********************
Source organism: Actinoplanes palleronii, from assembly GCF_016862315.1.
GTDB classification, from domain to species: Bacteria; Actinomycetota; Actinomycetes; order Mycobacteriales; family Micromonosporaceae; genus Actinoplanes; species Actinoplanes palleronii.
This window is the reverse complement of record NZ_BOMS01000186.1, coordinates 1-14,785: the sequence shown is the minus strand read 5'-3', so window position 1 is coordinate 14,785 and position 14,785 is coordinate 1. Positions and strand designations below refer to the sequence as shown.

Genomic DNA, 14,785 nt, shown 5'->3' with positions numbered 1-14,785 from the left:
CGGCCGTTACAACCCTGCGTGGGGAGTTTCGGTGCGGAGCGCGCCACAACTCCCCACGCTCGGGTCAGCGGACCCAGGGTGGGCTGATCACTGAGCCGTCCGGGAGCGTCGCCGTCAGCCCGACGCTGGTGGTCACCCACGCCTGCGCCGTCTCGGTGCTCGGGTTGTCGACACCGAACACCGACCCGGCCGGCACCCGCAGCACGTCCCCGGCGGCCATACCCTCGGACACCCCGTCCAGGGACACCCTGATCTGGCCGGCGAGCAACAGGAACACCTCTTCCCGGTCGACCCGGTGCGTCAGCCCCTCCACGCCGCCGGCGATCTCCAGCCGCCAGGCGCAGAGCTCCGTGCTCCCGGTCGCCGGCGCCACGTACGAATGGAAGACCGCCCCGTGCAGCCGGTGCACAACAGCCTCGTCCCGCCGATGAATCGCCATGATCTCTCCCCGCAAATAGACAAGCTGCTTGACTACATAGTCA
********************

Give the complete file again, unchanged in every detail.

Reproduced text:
Source organism: Actinoplanes palleronii, from assembly GCF_016862315.1.
GTDB classification, from domain to species: Bacteria; Actinomycetota; Actinomycetes; order Mycobacteriales; family Micromonosporaceae; genus Actinoplanes; species Actinoplanes palleronii.
This window is the reverse complement of record NZ_BOMS01000186.1, coordinates 1-14,785: the sequence shown is the minus strand read 5'-3', so window position 1 is coordinate 14,785 and position 14,785 is coordinate 1. Positions and strand designations below refer to the sequence as shown.

Genomic DNA, 14,785 nt, shown 5'->3' with positions numbered 1-14,785 from the left:
CGGCCGTTACAACCCTGCGTGGGGAGTTTCGGTGCGGAGCGCGCCACAACTCCCCACGCTCGGGTCAGCGGACCCAGGGTGGGCTGATCACTGAGCCGTCCGGGAGCGTCGCCGTCAGCCCGACGCTGGTGGTCACCCACGCCTGCGCCGTCTCGGTGCTCGGGTTGTCGACACCGAACACCGACCCGGCCGGCACCCGCAGCACGTCCCCGGCGGCCATACCCTCGGACACCCCGTCCAGGGACACCCTGATCTGGCCGGCGAGCAACAGGAACACCTCTTCCCGGTCGACCCGGTGCGTCAGCCCCTCCACGCCGCCGGCGATCTCCAGCCGCCAGGCGCAGAGCTCCGTGCTCCCGGTCGCCGGCGCCACGTACGAATGGAAGACCGCCCCGTGCAGCCGGTGCACAACAGCCTCGTCCCGCCGATGAATCGCCATGATCTCTCCCCGCAAATAGACAAGCTGCTTGACTACATAGTCA